Hello! Every seven days, for the rest of the year, This Week in Portland History is bringing to light a person or event from the city’s past.
Maj. Benjamin Church landed a small force of English soldiers at the foot of what’s now India Street in May of 1692. There, he found the burnt remnants of what used to be a town and wooden fort.
Not far away, he discovered a heap of sun-bleached human bones. The decaying pile was the only memorial for some 200 people massacred there, at the Battle of Fort Loyal, two years earlier. Church and his men buried the bones but nobody knows where.
The Battle of Fort Loyal, fought between the English and combined French and Native American forces, is a brutal bit of Portland history. It happened 327 years ago this week, on May 20, 1690.
The French and English had already been at open war in Maine for two years. Local Native Americans generally sided with the French. Church and his men had repulsed a Native attack on Portland — then called Casco — in 1688. Afterwards, his superiors recalled him to Boston. A flurry of political intrigue ensued and he remained there. That left Maine totally unprotected.
The French, based in Quebec, took notice. They sent a force south, toward Portland, in January 1690. They raided towns along the way and gained Native support. When they gathered at Merrymeeting Bay in the spring, they numbered 500 fighting men.
Hearing the news, terrified settlers around Portland abandoned their farms. They took refuge inside Fort Loyal’s wooden stockade walls. Of the 200 people inside, only about 70 were men of fighting age — and only a few were actual soldiers.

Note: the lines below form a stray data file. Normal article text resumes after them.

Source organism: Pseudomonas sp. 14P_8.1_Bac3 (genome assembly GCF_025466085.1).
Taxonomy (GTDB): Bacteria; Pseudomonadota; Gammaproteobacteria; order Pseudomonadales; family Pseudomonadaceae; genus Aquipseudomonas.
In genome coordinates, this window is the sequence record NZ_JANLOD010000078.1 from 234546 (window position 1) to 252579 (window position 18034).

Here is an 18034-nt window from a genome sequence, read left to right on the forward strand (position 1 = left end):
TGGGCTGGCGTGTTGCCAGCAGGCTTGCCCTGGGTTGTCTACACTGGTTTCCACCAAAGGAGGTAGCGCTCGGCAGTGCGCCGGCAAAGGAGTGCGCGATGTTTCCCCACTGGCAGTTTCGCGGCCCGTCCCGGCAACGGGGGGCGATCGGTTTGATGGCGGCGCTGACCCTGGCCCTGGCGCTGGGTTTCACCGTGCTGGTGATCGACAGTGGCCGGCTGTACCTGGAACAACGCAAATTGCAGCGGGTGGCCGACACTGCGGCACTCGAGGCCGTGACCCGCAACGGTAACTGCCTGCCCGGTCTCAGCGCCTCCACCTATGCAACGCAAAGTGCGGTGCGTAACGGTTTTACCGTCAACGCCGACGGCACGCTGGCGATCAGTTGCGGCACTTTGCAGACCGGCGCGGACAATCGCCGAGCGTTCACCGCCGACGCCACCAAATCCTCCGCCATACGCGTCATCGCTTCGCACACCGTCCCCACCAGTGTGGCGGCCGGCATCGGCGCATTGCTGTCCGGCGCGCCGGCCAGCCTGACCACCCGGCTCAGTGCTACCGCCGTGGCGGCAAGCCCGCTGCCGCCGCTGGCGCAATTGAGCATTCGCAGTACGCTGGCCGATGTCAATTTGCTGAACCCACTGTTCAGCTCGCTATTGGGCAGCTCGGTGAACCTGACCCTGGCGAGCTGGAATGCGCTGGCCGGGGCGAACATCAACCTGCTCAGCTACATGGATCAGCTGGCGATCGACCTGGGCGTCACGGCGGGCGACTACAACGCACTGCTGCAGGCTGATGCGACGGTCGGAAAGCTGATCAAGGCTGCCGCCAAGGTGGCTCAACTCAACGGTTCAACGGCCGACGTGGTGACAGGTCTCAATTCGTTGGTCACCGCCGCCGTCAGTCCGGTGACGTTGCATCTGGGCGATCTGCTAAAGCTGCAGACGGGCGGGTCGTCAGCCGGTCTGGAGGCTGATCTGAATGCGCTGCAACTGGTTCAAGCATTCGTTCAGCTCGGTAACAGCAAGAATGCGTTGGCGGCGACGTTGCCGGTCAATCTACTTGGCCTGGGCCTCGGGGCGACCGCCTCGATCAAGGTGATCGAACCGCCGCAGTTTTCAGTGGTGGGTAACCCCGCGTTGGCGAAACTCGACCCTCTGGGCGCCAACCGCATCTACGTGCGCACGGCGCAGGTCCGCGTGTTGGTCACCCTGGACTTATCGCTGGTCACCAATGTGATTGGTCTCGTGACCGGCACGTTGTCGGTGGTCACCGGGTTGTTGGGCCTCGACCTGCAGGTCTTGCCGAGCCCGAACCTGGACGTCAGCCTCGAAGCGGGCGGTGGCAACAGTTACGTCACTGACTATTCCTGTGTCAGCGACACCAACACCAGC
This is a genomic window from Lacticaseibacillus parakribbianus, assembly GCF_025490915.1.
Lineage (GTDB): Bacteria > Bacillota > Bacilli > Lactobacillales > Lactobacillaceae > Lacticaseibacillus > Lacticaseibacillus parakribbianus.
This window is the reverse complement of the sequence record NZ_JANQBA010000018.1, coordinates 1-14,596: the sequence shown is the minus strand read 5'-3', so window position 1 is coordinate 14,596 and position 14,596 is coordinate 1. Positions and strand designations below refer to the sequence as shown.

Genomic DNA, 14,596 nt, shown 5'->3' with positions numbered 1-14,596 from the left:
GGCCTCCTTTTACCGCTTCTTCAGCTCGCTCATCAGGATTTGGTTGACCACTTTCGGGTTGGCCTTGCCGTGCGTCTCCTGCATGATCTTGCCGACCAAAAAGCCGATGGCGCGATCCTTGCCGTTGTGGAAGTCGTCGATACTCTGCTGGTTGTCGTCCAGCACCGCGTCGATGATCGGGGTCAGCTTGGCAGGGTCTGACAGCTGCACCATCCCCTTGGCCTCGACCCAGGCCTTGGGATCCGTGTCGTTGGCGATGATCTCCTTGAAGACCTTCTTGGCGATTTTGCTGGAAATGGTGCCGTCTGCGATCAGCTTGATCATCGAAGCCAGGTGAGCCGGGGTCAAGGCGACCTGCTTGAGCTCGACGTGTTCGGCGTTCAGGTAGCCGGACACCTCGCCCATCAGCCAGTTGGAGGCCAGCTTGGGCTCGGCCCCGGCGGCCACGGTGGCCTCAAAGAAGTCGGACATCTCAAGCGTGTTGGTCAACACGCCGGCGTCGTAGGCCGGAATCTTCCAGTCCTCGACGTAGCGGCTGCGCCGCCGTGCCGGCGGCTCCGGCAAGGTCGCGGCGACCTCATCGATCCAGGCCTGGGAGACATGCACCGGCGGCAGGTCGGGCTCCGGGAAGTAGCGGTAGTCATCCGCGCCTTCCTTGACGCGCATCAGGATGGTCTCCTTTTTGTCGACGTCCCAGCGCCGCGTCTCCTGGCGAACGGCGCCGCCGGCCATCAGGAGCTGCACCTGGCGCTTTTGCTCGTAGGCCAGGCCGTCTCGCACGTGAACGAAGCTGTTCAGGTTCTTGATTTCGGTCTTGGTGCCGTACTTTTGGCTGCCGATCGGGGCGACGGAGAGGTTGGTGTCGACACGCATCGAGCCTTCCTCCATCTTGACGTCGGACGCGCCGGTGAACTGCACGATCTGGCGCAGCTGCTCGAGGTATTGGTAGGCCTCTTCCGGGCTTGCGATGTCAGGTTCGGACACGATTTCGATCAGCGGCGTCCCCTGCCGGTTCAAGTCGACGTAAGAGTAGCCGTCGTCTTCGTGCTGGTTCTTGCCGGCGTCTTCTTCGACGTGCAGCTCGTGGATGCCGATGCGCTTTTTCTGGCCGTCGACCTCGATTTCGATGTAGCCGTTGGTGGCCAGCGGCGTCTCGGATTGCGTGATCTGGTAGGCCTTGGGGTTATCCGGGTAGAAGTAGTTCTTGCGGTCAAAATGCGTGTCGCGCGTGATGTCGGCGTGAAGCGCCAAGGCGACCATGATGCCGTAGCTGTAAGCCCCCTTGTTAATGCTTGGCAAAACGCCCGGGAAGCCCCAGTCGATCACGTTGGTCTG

The French and Native American forces paddled south from the New Meadows River. They came in a fleet of canoes, landing on Munjoy Hill in May. After a brief skirmish outside the walls, they laid siege to the fort on May 16.
A continuous firefight ensued. The French and Natives torched the town. The English wasted ammunition trying to pick them off at too great a distance.
After four days, on May 20, the attackers rolled a burning ox cart up a trench, to the fort’s flammable walls. That did it. The English agreed to talk about surrender.
Accounts differ, but the English claim the French promised to let them flee south if they gave up. The French don’t mention that detail in their written histories of the event.
In any case, the English surrendered. Then, a carnival of death ensued. The French and Natives bludgeoned, shot and stabbed almost everyone. Neither women, children or wounded men were spared. Out of 200, only five survived. The victors marched their prisoners to Quebec for ransom.
The dead were left to rot in the open. Two years later, Church and his men finally came back. They buried the bones and took Fort Loyal’s rusting cannons back to Massachusetts. They did not return.
For a while, Portland ceased to exist. It was a wilderness for 26 years before any white settlers dared come back.
Disclaimer: I’m not a historian. I owe everything I know to the dedicated research of those who have come before me. These character sketches and historical tidbits are assembled from multiple (often antique) sources and sprinkled with my own conjecture. I’m happy to be set straight or to learn more.